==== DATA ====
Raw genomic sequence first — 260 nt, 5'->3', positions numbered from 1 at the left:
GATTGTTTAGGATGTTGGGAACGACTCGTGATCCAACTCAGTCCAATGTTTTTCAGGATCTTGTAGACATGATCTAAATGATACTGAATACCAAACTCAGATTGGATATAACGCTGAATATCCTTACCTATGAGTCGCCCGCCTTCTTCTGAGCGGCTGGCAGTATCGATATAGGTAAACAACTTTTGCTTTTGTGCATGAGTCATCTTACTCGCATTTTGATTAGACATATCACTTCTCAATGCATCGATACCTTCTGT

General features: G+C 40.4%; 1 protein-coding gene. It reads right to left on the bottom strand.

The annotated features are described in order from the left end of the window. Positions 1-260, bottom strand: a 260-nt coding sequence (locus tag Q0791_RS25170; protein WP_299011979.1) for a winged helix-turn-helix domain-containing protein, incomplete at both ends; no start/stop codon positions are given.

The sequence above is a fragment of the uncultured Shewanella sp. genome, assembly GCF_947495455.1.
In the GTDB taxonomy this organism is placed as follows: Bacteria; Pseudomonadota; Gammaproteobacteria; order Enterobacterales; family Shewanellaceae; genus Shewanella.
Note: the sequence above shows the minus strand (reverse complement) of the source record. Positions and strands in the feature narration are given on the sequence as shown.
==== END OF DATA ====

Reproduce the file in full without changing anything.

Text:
Raw genomic sequence first — 260 nt, 5'->3', positions numbered from 1 at the left:
GATTGTTTAGGATGTTGGGAACGACTCGTGATCCAACTCAGTCCAATGTTTTTCAGGATCTTGTAGACATGATCTAAATGATACTGAATACCAAACTCAGATTGGATATAACGCTGAATATCCTTACCTATGAGTCGCCCGCCTTCTTCTGAGCGGCTGGCAGTATCGATATAGGTAAACAACTTTTGCTTTTGTGCATGAGTCATCTTACTCGCATTTTGATTAGACATATCACTTCTCAATGCATCGATACCTTCTGT

General features: G+C 40.4%; 1 protein-coding gene. It reads right to left on the bottom strand.

The annotated features are described in order from the left end of the window. Positions 1-260, bottom strand: a 260-nt coding sequence (locus tag Q0791_RS25170; protein WP_299011979.1) for a winged helix-turn-helix domain-containing protein, incomplete at both ends; no start/stop codon positions are given.

The sequence above is a fragment of the uncultured Shewanella sp. genome, assembly GCF_947495455.1.
In the GTDB taxonomy this organism is placed as follows: Bacteria; Pseudomonadota; Gammaproteobacteria; order Enterobacterales; family Shewanellaceae; genus Shewanella.
Note: the sequence above shows the minus strand (reverse complement) of the source record. Positions and strands in the feature narration are given on the sequence as shown.